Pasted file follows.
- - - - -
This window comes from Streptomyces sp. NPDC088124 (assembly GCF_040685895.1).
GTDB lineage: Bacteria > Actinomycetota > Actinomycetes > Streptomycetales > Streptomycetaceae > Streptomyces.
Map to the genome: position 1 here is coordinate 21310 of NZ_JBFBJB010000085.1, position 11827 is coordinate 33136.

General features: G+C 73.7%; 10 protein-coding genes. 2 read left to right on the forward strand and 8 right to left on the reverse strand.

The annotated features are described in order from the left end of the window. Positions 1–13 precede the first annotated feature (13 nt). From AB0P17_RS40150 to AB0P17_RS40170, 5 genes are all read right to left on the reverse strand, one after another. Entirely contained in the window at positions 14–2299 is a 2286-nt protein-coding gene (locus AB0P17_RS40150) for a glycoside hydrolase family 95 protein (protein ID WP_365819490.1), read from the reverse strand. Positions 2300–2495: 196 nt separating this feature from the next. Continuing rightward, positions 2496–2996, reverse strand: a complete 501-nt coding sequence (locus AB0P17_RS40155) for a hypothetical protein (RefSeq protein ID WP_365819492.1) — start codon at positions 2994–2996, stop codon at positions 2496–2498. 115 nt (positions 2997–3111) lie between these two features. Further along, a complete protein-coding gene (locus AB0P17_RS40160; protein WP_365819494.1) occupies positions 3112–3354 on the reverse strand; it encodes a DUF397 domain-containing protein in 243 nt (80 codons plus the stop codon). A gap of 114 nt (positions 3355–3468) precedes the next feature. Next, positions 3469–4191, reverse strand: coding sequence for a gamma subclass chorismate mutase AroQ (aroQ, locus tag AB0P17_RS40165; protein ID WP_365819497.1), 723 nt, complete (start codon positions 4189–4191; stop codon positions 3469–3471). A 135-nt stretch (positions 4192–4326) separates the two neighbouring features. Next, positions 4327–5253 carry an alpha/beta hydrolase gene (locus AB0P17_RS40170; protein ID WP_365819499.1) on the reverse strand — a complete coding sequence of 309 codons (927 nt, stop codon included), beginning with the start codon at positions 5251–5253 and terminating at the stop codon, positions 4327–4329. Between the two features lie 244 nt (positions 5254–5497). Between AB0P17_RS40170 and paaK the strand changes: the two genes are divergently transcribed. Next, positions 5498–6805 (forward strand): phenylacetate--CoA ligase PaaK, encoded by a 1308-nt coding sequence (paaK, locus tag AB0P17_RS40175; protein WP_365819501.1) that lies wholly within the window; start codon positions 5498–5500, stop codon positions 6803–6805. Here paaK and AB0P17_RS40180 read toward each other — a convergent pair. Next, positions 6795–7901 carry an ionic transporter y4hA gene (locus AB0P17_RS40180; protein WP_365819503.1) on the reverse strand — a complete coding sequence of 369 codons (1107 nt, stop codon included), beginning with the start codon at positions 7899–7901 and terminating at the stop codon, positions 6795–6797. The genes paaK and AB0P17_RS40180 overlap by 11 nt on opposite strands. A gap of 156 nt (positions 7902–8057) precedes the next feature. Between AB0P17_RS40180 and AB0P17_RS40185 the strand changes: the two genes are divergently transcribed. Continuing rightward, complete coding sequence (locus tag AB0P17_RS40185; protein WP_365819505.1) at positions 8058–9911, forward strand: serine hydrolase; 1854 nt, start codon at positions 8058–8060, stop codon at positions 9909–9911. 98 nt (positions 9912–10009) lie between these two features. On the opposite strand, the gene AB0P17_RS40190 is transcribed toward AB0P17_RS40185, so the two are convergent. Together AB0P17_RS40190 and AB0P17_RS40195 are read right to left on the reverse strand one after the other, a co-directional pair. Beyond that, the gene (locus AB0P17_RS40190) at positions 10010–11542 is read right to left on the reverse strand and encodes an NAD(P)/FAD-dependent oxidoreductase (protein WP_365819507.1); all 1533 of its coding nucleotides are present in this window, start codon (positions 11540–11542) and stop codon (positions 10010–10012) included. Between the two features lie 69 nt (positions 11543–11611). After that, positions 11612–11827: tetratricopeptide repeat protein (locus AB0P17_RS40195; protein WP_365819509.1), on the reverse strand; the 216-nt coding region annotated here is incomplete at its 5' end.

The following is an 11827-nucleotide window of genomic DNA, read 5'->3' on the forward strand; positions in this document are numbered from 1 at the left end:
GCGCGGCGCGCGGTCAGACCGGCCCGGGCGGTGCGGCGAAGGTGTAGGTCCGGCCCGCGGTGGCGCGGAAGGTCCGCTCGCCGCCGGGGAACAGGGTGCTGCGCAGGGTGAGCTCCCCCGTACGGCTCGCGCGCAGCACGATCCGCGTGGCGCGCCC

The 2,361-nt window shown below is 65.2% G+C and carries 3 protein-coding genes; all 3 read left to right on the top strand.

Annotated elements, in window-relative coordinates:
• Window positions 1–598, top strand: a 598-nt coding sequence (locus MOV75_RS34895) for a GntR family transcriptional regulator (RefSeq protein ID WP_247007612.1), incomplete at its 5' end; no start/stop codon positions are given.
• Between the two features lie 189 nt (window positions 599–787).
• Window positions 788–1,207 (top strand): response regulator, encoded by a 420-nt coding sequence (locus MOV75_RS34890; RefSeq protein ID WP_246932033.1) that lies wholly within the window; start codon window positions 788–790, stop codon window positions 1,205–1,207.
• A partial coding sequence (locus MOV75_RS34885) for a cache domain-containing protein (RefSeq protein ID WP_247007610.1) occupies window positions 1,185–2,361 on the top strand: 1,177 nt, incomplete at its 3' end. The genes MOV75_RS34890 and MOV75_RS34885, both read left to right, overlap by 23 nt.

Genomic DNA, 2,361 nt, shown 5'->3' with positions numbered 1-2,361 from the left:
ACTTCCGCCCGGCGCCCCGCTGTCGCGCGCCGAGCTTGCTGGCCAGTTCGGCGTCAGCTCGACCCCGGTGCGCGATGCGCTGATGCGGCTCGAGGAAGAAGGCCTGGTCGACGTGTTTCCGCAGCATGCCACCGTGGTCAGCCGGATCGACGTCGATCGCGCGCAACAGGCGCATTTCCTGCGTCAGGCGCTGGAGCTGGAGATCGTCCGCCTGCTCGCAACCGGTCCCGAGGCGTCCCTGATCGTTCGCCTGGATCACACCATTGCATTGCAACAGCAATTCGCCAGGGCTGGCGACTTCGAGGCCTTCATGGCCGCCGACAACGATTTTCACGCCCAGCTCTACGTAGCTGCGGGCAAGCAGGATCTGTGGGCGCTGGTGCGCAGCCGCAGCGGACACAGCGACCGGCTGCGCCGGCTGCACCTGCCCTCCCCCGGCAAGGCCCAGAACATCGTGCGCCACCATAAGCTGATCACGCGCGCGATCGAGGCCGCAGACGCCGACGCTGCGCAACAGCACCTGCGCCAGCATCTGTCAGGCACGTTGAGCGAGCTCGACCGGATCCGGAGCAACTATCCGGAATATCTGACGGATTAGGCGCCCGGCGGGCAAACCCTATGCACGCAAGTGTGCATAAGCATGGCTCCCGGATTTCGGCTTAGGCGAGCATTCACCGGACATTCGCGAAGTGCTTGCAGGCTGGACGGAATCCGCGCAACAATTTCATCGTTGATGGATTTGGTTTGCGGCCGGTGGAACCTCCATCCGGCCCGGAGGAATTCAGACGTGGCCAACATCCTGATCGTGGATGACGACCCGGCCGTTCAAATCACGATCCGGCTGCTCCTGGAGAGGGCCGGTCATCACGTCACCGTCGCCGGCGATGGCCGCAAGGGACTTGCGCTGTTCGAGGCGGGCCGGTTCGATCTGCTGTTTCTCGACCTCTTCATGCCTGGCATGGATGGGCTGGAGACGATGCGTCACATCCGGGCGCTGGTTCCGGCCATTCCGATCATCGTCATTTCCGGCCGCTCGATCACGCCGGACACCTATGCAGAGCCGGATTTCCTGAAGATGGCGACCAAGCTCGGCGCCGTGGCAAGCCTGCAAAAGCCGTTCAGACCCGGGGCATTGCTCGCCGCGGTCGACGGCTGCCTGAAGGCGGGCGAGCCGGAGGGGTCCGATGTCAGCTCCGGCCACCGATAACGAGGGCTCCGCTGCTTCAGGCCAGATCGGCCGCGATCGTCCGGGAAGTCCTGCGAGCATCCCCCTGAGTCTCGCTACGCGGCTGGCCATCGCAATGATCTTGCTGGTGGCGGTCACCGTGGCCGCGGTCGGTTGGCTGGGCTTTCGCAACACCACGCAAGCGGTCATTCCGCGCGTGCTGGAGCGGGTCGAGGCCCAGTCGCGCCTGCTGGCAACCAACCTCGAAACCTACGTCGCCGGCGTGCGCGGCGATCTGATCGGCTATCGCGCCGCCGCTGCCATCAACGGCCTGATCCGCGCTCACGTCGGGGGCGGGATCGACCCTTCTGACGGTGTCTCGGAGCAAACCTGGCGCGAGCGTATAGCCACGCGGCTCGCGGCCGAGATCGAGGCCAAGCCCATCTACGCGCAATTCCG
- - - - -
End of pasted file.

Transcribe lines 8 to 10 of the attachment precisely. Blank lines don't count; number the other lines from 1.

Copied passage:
The 2,361-nt window shown below is 65.2% G+C and carries 3 protein-coding genes; all 3 read left to right on the top strand.

Annotated elements, in window-relative coordinates:
• Window positions 1–598, top strand: a 598-nt coding sequence (locus MOV75_RS34895) for a GntR family transcriptional regulator (RefSeq protein ID WP_247007612.1), incomplete at its 5' end; no start/stop codon positions are given.